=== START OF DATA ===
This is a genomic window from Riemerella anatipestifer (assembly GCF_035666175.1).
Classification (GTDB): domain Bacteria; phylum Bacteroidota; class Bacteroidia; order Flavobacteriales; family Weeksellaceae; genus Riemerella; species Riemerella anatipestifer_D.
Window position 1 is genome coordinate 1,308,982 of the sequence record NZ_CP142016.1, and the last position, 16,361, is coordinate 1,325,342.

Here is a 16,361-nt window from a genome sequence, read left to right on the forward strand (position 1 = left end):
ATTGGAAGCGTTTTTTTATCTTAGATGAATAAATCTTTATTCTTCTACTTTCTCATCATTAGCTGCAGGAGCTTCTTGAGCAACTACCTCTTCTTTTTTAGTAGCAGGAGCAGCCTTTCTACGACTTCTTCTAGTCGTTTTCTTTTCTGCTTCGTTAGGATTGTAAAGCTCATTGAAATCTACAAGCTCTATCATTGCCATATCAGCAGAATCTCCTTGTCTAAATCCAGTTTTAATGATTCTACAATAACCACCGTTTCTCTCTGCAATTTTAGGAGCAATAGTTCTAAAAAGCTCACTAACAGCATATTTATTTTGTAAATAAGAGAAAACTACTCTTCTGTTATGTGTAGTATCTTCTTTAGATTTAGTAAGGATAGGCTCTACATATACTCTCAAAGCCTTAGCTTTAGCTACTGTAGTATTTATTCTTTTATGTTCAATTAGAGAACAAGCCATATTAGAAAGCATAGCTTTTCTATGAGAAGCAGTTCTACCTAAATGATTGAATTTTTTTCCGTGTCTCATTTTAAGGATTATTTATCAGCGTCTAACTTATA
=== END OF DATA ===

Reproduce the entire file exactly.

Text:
This is a genomic window from Riemerella anatipestifer (assembly GCF_035666175.1).
Classification (GTDB): domain Bacteria; phylum Bacteroidota; class Bacteroidia; order Flavobacteriales; family Weeksellaceae; genus Riemerella; species Riemerella anatipestifer_D.
Window position 1 is genome coordinate 1,308,982 of the sequence record NZ_CP142016.1, and the last position, 16,361, is coordinate 1,325,342.

Here is a 16,361-nt window from a genome sequence, read left to right on the forward strand (position 1 = left end):
ATTGGAAGCGTTTTTTTATCTTAGATGAATAAATCTTTATTCTTCTACTTTCTCATCATTAGCTGCAGGAGCTTCTTGAGCAACTACCTCTTCTTTTTTAGTAGCAGGAGCAGCCTTTCTACGACTTCTTCTAGTCGTTTTCTTTTCTGCTTCGTTAGGATTGTAAAGCTCATTGAAATCTACAAGCTCTATCATTGCCATATCAGCAGAATCTCCTTGTCTAAATCCAGTTTTAATGATTCTACAATAACCACCGTTTCTCTCTGCAATTTTAGGAGCAATAGTTCTAAAAAGCTCACTAACAGCATATTTATTTTGTAAATAAGAGAAAACTACTCTTCTGTTATGTGTAGTATCTTCTTTAGATTTAGTAAGGATAGGCTCTACATATACTCTCAAAGCCTTAGCTTTAGCTACTGTAGTATTTATTCTTTTATGTTCAATTAGAGAACAAGCCATATTAGAAAGCATAGCTTTTCTATGAGAAGCAGTTCTACCTAAATGATTGAATTTTTTTCCGTGTCTCATTTTAAGGATTATTTATCAGCGTCTAACTTATA